My kids went back to school this week - finally - and it made me think about how parents could help their child's reading during the school year. I've broken it down to the three people involved in your child's reading development - the teacher, the child, and yourself. Here are ways to help each.
1. Helping the Teacher
With class sizes growing and budgets shrinking, teachers need the help of parents more than ever. While you can't present the state-regulated curriculum, any parent can help with building reading skills. If you're good at reading aloud, offer to come in and read to the kids once in a while. Better yet, ask about that state-regulated curriculum and find books at your library that can support it. When my children were studying Native Americans, I brought in folktales to read. How Chipmunk Got His Stripes is one of my favorites. When they learned about insects, I brought in Farfallina and Marcel. You can also use the storytime to bring more depth to issues the teachers don't have time to cover in class. During the 2008 election, I was happy to share Grace for President.
There may be other ways you can help if you're not comfortable being a storytime presenter. Our school had a pull-out program for children who needed a little extra help with reading. Volunteer parents would bring the kids out in the hall for fifteen minutes, select beginning reader books, read along with them, and send the books home for them to practice in the week. This take-home reading program worked very well in giving kids a little extra attention and needed very little training. Volunteer parents also came in on occasion to help the children write stories, to run small book groups, and to prepare materials.
2. Helping Your Child
Other than potty training, I've found nothing that has tested my patience on a continual basis more than the beginning reading stage. There are wonderful successes, often followed by the third laborious rendering of the word then. It can be very frustrating for both of you. So you can help your child by remembering that she will benefit most in her reading growth by mixing up the type of reading she does. Books that are easy for her will reinforce the feeling that reading can be just pure fun. Books that are in her comfort zone will give her confidence of her skills. Books that are a challenge will push her learning to the next level. In fact, while this approach seems somewhat natural for the early reading stage, it applies throughout a person's reading life even to adulthood. It is one of many reasons that kids (and grown-ups) are never too old for picture books. Please don't be one of those parents I see in the library telling their first graders that they can't bring home a "baby book." A better approach is to let that first grader bring home some books that he chooses, and some more challenging books that you choose.
3. Helping Yourself
My last sentence leads nicely to one of the main ways that you can help yourself, and that is to avoid The Reading Game. You know it. It starts with something like, "We can't tear Jacob away from Harry Potter. What is your child reading?" This parental competition starts early ("Lizzie was smiling at us at two weeks) and goes on ("Jamal made All-Stars again!") and on ("Well, Reggie is going to Harvard, but I'm sure that's a good school too."). You'll find the competition in many factors of a child's growth, but verbal skills and reading level seem to dominate. In my thirteen years as a parent, no one has ever asked me if my kids can do long division or sing in tune or climb a tree. But from the first year, I've been asked to compare what words they were saying and then what words they recognized and then what words they were reading until it was all about reading and levels and books.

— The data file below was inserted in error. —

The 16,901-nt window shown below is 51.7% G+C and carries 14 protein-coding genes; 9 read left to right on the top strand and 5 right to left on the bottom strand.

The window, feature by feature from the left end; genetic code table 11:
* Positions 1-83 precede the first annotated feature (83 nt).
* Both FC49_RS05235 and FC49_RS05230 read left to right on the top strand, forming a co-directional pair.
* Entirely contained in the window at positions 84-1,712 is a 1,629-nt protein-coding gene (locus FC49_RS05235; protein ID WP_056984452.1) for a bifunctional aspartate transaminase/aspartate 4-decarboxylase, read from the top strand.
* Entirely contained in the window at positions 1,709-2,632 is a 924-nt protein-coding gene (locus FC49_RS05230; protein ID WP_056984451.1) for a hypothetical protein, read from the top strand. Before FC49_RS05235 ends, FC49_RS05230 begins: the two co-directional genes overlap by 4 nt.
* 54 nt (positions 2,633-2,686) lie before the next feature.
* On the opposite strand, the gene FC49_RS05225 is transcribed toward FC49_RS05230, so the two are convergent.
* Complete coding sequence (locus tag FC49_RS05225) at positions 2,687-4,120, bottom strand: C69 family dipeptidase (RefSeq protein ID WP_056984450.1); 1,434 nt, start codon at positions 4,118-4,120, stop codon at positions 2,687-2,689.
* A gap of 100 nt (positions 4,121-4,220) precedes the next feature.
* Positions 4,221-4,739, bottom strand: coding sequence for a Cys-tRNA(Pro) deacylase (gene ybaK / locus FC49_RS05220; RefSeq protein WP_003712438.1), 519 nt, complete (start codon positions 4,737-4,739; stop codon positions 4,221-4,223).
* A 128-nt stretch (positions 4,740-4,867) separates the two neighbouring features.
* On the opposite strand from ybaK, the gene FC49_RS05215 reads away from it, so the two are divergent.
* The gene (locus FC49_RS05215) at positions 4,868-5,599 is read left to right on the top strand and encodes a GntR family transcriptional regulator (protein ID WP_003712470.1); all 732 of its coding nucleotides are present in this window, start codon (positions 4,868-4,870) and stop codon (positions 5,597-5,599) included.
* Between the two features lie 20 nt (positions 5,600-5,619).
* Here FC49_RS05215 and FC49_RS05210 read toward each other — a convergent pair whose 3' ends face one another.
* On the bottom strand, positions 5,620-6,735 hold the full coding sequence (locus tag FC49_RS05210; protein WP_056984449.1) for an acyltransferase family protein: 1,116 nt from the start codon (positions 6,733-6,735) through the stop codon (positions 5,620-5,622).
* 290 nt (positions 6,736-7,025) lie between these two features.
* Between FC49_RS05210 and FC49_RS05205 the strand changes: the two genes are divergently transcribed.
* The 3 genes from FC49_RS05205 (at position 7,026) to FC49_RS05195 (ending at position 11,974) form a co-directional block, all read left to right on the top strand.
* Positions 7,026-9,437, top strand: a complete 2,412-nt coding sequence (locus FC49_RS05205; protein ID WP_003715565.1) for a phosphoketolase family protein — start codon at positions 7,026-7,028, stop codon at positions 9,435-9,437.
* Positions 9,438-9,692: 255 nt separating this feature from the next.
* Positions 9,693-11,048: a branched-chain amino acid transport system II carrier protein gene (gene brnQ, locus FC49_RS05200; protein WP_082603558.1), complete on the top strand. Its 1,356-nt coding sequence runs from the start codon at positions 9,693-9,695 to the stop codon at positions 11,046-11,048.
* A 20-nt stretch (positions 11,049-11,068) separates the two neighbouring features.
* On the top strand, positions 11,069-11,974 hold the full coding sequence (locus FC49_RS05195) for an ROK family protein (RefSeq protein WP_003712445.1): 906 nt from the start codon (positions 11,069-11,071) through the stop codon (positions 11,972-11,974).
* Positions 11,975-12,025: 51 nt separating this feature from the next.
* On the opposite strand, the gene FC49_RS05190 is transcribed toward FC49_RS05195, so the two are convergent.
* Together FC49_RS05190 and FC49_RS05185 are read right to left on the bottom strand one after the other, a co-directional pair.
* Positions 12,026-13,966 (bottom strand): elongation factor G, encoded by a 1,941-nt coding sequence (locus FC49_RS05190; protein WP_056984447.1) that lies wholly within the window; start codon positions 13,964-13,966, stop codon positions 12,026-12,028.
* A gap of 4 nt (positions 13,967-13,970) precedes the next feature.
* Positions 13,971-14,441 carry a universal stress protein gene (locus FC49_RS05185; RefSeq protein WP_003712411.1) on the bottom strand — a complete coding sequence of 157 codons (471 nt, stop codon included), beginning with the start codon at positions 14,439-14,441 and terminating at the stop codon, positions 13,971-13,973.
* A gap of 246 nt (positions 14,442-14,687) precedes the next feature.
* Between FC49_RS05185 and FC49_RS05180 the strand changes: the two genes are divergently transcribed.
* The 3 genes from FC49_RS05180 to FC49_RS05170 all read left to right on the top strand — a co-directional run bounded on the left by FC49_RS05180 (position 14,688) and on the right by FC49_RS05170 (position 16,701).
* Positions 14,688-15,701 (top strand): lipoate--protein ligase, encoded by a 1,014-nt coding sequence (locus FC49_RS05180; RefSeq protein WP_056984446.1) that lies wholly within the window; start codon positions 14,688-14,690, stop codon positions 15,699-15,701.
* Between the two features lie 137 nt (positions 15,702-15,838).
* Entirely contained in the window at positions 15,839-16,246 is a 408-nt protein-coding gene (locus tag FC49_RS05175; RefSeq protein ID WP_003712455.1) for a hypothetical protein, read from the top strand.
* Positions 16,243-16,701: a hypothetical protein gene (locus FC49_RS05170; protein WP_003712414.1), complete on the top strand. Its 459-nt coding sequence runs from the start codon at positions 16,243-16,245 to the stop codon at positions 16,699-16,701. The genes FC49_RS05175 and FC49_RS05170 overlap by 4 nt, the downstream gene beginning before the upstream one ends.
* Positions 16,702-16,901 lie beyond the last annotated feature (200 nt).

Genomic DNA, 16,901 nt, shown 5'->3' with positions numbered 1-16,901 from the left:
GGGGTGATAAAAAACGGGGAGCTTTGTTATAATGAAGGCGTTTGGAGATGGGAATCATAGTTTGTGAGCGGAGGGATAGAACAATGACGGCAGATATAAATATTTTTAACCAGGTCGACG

There is only one way to win this game, and that is not to play. Don't let yourself get sucked into the competition, don't let yourself feel bad, and don't let yourself push your kid based on these conversations. Also, don't let yourself get too proud either, because kids have a way of surprising you. My oldest daughter had a slow start to reading, made methodical progress in first grade, and suddenly made a huge leap in reading level. Now at thirteen, she's an excellent and voracious reader. My younger daughter started reading at four years old, and plodded along thereafter. Now in fifth grade, she's still a slow reader which has made her much less interested and less strong a reader than her sister.
My point is that The Reading Game is pretty meaningless anyway, so it doesn't pay to take it seriously. To be fair, there are a lot of honest exchange between parents about what their kids are doing that is helpful in knowing when to give a little push and when to wait it out. But I trust that you know the difference. One makes you feel connected to another mom or dad, and the other makes you feel like a failure as a mom or dad. Looking for those connections and avoiding those competitions will be one of the best ways that you can help yourself.